ARCHIVED: Harold Aks, Faculty Emeritus, Dies
Harold Aks, emeritus member of the Sarah Lawrence faculty, who taught music and directed the College's chorus and chamber choir from 1954-1992, died on June 30. 2000.
Aks taught music theory, choral conducting, music history, choral and symphonic analysis, and vocal chamber music at Sarah Lawrence, a small, academically rigorous liberal arts college known for its integration of the creative and performing arts into the curriculum. As director of the Sarah Lawrence European Chorus, Aks took groups of students on performing tours of Europe and the Middle East, appearing at many of the major European festivals.
"Harold Aks was a central figure in the history of the College," said Barbara Kaplan, Dean of the College. "His talent and ability were legendary, bringing international attention to the College's chorus and chamber choir, and earning the love and respect of generations of students over the years."
As a choral director and teacher Aks attempted to dispel the myth that children could be tone deaf. "We have young children who do not reproduce sounds well being told not to sing," he said in an interview in 1963, offering advice on how to improve a child's ability to sing. "This is like telling a child who is nearsighted not to look, or a child who hasn't learned reading yet not to read."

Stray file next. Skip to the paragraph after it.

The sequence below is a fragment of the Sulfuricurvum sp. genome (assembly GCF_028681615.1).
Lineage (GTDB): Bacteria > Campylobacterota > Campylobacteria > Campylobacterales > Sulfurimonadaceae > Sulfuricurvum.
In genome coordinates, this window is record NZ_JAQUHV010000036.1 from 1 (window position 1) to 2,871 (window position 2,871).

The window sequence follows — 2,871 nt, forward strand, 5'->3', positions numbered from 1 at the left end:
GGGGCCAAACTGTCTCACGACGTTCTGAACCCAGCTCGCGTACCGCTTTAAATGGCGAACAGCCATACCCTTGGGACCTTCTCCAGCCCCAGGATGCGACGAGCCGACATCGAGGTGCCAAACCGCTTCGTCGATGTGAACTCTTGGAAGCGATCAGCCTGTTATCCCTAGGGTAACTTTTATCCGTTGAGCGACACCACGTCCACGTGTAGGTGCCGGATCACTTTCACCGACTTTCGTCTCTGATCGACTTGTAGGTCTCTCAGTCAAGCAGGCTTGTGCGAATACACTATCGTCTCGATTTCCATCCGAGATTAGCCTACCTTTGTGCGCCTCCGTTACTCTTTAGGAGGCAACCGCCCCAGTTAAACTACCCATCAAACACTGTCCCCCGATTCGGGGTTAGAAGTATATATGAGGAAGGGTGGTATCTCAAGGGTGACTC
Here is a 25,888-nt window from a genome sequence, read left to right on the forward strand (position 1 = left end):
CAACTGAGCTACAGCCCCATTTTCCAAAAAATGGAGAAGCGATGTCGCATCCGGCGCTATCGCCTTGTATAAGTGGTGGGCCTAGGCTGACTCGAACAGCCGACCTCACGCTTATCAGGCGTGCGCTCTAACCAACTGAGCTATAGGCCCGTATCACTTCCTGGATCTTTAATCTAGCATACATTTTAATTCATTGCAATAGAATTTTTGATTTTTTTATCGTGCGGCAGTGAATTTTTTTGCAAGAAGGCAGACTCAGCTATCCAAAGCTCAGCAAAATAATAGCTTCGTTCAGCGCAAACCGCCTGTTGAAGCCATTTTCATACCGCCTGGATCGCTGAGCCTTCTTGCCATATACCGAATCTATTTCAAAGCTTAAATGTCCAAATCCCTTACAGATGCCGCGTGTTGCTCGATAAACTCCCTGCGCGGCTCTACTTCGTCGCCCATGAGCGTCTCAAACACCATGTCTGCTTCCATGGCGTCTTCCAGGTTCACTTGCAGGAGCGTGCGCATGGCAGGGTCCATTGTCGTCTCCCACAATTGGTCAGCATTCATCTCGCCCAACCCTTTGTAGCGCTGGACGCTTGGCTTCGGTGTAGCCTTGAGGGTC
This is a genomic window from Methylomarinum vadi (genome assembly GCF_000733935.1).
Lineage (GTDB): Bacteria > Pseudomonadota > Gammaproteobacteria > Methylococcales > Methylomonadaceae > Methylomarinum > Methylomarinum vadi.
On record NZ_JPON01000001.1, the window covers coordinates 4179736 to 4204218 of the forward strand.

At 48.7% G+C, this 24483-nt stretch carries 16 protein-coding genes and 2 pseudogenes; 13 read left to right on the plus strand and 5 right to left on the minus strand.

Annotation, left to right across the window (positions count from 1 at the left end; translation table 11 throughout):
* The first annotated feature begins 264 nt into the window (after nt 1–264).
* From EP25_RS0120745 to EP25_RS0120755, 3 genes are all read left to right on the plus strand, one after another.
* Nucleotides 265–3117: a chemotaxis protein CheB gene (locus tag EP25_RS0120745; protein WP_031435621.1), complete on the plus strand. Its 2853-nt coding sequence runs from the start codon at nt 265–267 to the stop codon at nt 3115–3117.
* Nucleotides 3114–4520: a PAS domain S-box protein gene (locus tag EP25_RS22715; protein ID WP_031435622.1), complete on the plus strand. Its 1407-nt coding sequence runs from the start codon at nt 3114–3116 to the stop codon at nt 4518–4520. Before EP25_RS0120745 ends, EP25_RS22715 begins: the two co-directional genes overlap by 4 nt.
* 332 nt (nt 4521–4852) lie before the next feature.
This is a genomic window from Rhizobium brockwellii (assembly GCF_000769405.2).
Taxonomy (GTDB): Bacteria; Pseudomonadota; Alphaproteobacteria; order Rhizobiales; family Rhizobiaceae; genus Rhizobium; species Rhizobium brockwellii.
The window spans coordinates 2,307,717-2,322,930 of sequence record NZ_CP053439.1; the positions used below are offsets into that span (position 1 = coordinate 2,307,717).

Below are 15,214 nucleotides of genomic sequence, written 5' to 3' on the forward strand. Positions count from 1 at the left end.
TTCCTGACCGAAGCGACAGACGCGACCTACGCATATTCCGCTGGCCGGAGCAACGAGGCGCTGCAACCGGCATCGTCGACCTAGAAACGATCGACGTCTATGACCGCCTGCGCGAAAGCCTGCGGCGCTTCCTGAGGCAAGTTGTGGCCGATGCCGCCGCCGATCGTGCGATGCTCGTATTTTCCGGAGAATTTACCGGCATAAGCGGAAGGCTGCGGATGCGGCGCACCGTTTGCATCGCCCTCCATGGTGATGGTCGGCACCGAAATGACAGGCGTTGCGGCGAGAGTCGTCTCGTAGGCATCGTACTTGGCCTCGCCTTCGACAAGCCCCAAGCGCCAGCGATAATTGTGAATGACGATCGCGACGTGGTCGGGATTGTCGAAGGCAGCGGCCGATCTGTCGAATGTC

During his career he conducted and lectured at the Mannes College of Music, the Juilliard School, Mills College, the Walden School and the new Lincoln School. He was conductor of the chorus and lecturer at the Dalton School for fifty years as well as conductor of the Dalton Alumni Chorus. Aks was also musical director and chief lecturer of the St. Moritz International Choir Festival for 16 years and served as guest conductor with symphony orchestras in the United States and Europe. He had conducted the New York Interracial Fellowship chorale for many years.
Aks was a graduate of the Juilliard School of Music in New York and studied composition with Wallingford Riegger, choral conducting with Robert Shaw and orchestral conducting with Pierre Monteux.